Global cycling charity ‘Bicycles for Humanity’ (B4H) has launched its first UK chapter in Finchley, North London.
Established in 2005, B4H collects unwanted bicycles from residents who can afford to donate them and ships them to a community in a developing country where they empower local people and change lives.
B4H North London is the latest chapter in a long list to join B4H which has over 50 chapters in eight developed countries across the world. These chapters link to 200 Bicycle Empowerment Centres in 13 developing countries which, to date, have distributed 160,000 bikes and trained hundreds of people in how to manage bike initiatives for the betterment of their community.
B4H North London is appealing to North London residents and the cycling community to come out and donate a bicycle, adult or kids. Donors will be able to drop bicycles off at a local school on a designated drop off day. So far, the charity has three participating schools.
The late Paul Sherwin former professional cyclist and well-known voice of the Tour De France on Channel 4, said: “It never ceases to amaze me how an old bicycle that a child has grown out of, or one that an adult no longer uses can really change someone else’s life, with no effort whatsoever. I am so proud to be associated with Bicycles for Humanity and congratulate the new North London chapter on its launch.”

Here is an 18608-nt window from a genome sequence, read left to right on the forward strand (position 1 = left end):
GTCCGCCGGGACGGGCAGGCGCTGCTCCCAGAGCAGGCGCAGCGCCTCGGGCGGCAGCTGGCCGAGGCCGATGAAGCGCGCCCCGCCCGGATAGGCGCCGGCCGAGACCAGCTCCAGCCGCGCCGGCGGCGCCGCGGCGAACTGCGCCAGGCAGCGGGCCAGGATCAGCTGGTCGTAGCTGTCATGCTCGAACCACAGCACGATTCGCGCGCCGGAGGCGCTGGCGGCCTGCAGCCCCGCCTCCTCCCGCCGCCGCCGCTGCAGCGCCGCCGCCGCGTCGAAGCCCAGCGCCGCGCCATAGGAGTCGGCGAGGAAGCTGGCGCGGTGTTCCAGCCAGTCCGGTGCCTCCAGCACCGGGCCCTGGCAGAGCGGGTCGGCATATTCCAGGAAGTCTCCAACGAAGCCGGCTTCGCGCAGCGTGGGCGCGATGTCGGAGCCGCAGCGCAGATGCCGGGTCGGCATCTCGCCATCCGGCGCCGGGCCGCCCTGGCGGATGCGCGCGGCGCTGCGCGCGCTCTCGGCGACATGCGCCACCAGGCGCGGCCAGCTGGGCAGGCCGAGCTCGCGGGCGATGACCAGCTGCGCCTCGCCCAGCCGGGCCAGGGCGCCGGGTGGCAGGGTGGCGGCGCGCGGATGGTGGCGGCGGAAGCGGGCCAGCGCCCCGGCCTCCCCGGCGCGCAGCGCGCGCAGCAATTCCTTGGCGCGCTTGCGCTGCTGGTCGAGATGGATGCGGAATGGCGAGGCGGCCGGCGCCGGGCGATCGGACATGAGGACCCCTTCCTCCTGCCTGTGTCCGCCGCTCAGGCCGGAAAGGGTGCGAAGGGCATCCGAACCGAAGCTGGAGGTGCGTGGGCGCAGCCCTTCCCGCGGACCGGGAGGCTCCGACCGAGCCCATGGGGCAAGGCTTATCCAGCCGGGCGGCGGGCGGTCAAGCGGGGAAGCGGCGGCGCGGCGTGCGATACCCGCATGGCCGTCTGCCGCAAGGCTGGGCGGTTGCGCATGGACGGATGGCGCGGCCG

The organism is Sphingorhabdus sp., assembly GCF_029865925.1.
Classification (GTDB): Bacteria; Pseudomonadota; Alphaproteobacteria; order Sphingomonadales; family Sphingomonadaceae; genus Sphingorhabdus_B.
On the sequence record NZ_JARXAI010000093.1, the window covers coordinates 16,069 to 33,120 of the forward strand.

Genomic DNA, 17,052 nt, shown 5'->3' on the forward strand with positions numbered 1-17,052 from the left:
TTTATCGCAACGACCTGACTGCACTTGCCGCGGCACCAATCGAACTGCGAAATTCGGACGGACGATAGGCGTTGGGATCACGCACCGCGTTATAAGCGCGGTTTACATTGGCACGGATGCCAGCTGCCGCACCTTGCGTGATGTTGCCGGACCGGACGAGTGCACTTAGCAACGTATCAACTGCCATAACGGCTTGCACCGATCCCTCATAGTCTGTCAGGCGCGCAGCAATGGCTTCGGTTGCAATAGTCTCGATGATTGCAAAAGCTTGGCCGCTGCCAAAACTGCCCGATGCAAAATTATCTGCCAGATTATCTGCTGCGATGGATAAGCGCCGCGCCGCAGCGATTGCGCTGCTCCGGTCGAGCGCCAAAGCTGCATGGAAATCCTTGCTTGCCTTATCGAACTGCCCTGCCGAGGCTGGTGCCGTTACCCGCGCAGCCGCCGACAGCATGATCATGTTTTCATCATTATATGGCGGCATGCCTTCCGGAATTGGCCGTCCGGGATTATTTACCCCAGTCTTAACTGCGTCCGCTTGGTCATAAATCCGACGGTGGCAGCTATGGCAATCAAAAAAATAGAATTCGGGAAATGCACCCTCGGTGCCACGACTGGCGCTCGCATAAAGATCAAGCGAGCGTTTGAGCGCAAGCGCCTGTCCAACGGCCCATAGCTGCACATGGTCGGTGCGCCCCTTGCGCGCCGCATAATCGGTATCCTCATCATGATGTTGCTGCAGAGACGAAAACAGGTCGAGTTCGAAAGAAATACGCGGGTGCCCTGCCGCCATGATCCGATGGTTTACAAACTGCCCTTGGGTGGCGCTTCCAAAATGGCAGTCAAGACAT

The work of B4H’s volunteers has been recognised with various awards such as the Canadian Meritorious Service Medal for contribution to humanity, and finalist for the Victorian Australian of the Year award.
Founder of the North London chapter, Andy Gild, said: “B4H has secured corporate sponsorship to fund up to 3 containers. Thanks to Sundays Bicycle Insurance, Correlation Risk Partners and Bike and Run East Finchley, B4H North London is now seeking to collect its first container load of bicycles and we need community support.
“Our chosen destination for the bicycles donated is the Western Cape, South Africa. We are working with Rotary South Africa and Aitsa.org to help underprivileged school children and their parents get mobile.
“Being able to give children and parents bicycles will go a long way to expediting their efforts. Now both parents and children will be able to cycle to school and work, saving hours of commuting time each day. This time saved can be spent being constructive, a simple example – parents will now have time to help their children with homework. Bicycles can also be used to keep the children positively engaged in after school activities, firstly by facilitating easy and quick access to what Aitsa has organised – it’s quicker, easier and more fun to ride the two miles to the activity than to walk.”